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Lesson Plans

Re: Art News

[ Thread ][ Subject ][ Author ][ Date ]
Rick (rlarson)
Wed, 13 Oct 1999 18:28:09 -0500

What a phobic group. betsy

dj wrote:

> Did you all see this??????
> Donna
> Teachers Alter Art in Textbook
> * by the Associated Press
> Statesboro (GA) Herald, 8 Oct 99, p. 7
> George Washington crossed the icy Delaware River in 1776 to lead an
> attack
> on Trenton, N.J>, not to get laughed at by a bunch of fifth-graders.
> So to avoid embarrassment to the general, at least two Georgia school
> districts have altered a famous painting of the crossing in a
> fifth-grade
> social studies textbook.
> "Washington Crossing the Delaware," reproduced in the text "United
> States
> and Modern Times," shows the ornamental orbs of Washington's pocket
> watch
> lying across his right thigh.
> Educators feared that, to a fifth-grader, it might look as if the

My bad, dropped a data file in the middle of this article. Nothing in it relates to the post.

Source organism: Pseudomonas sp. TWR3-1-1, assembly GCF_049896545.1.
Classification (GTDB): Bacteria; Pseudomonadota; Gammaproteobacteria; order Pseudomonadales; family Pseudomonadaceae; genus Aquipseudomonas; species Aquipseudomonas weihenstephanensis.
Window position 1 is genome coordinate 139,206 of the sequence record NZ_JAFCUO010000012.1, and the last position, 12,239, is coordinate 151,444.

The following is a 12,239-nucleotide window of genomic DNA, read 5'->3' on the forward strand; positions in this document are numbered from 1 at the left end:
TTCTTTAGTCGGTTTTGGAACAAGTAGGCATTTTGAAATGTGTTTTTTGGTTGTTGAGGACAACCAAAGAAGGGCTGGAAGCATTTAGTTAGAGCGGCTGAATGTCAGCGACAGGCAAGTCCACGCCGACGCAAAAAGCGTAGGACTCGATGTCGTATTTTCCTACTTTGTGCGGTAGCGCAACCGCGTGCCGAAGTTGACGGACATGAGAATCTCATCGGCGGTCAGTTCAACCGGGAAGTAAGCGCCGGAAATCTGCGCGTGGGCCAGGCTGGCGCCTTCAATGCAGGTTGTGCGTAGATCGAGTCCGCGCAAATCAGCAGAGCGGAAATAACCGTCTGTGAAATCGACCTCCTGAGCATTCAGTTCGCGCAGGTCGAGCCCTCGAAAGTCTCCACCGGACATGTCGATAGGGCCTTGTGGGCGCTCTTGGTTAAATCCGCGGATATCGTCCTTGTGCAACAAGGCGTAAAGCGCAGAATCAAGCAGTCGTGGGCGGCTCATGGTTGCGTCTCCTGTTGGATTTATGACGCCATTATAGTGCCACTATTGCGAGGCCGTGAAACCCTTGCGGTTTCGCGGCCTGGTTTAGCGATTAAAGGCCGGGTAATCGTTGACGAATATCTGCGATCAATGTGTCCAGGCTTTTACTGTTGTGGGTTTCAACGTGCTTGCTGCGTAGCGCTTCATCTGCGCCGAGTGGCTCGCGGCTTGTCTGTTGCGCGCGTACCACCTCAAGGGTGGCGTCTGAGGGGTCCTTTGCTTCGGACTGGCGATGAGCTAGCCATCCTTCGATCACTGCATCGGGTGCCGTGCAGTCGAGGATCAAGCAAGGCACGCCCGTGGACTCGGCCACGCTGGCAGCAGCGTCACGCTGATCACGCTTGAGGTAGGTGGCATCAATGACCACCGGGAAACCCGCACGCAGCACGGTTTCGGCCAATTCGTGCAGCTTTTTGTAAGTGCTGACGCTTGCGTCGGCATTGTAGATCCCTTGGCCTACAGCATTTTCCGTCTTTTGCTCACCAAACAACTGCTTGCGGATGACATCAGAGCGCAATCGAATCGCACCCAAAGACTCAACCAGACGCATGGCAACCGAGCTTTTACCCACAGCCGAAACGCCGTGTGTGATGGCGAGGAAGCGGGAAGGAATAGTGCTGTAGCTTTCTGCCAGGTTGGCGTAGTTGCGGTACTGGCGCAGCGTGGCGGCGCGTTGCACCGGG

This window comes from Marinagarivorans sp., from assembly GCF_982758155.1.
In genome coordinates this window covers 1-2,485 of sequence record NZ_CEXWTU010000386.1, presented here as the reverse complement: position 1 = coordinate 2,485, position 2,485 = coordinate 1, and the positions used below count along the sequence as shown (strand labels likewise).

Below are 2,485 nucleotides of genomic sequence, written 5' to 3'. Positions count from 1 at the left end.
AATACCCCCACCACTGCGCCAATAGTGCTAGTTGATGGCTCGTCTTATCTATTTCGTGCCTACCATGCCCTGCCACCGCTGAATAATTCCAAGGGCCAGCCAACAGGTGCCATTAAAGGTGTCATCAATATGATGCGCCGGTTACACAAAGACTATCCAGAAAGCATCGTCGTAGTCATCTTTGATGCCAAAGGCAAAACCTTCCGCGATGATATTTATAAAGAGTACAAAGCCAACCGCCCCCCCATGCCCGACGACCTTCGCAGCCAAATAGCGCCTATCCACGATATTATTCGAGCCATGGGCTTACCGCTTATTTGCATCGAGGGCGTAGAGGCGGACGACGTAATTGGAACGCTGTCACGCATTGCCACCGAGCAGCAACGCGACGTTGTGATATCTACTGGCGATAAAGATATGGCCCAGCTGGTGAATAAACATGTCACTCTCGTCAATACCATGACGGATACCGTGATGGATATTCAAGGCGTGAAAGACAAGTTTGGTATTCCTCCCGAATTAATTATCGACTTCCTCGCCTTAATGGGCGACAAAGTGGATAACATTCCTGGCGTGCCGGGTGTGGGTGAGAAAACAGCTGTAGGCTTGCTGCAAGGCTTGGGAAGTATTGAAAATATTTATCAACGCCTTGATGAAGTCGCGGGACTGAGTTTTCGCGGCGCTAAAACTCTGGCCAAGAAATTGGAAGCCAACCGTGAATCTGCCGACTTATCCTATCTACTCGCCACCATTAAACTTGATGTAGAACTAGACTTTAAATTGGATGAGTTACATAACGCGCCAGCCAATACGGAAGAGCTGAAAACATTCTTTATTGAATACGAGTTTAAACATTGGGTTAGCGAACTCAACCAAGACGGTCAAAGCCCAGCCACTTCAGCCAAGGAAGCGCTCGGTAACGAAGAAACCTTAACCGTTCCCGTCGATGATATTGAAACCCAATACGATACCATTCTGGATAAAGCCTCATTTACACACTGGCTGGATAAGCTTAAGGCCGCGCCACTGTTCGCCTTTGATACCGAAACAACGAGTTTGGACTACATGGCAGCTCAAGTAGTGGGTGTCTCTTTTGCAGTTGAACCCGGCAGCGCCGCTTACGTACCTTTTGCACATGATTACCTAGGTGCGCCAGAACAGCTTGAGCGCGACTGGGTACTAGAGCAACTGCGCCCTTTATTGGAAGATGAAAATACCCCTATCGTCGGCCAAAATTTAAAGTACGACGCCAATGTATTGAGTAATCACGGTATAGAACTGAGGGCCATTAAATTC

> general's
> private parts were on display.
> "I know what it is and I know what it is supposed to be," said Guy Sims,
> superintendent of Muscogee County Schools in Columbus. "But I also know
> fifth-grade students and how they might react to it." To avoid the
> distraction of snickering children, Sims decided to touch up the
> painting.
> A paint matching the color of Washington's britches was found. Teacher
> aides spent about two weeks working with paint brushes to touch up the
> offending page in more than 2,300 books, Sims said.
> Sims said he found out about the painting after a teacher in Cobb County
> spoke about it to her mother, who teaches in Columbus. Some elementary
> schools in Cobb County simply removed the page from the book after an
> Aug.
> 3 memo alerted principals to the possible problem.
> How
> to handle it was left up to each school.
> "Kindergarteners wouldn't even notice it," Due West Elementary School
> Principal Robin Lattizori said of the optical illusion. "But fifth
> graders?
> It would make their year."
> Sims said he initially tried to get the books replaced or have the
> publisher supply an adhesive insert to cover up the painting. Harcourt
> General, publisher of the textbook, got permission from the Metropolitan
> Museum of Art to reproduce the painting, said spokesman Peter Farwell.
> "So if we wanted to, we couldn't alter the painting," Farwell said.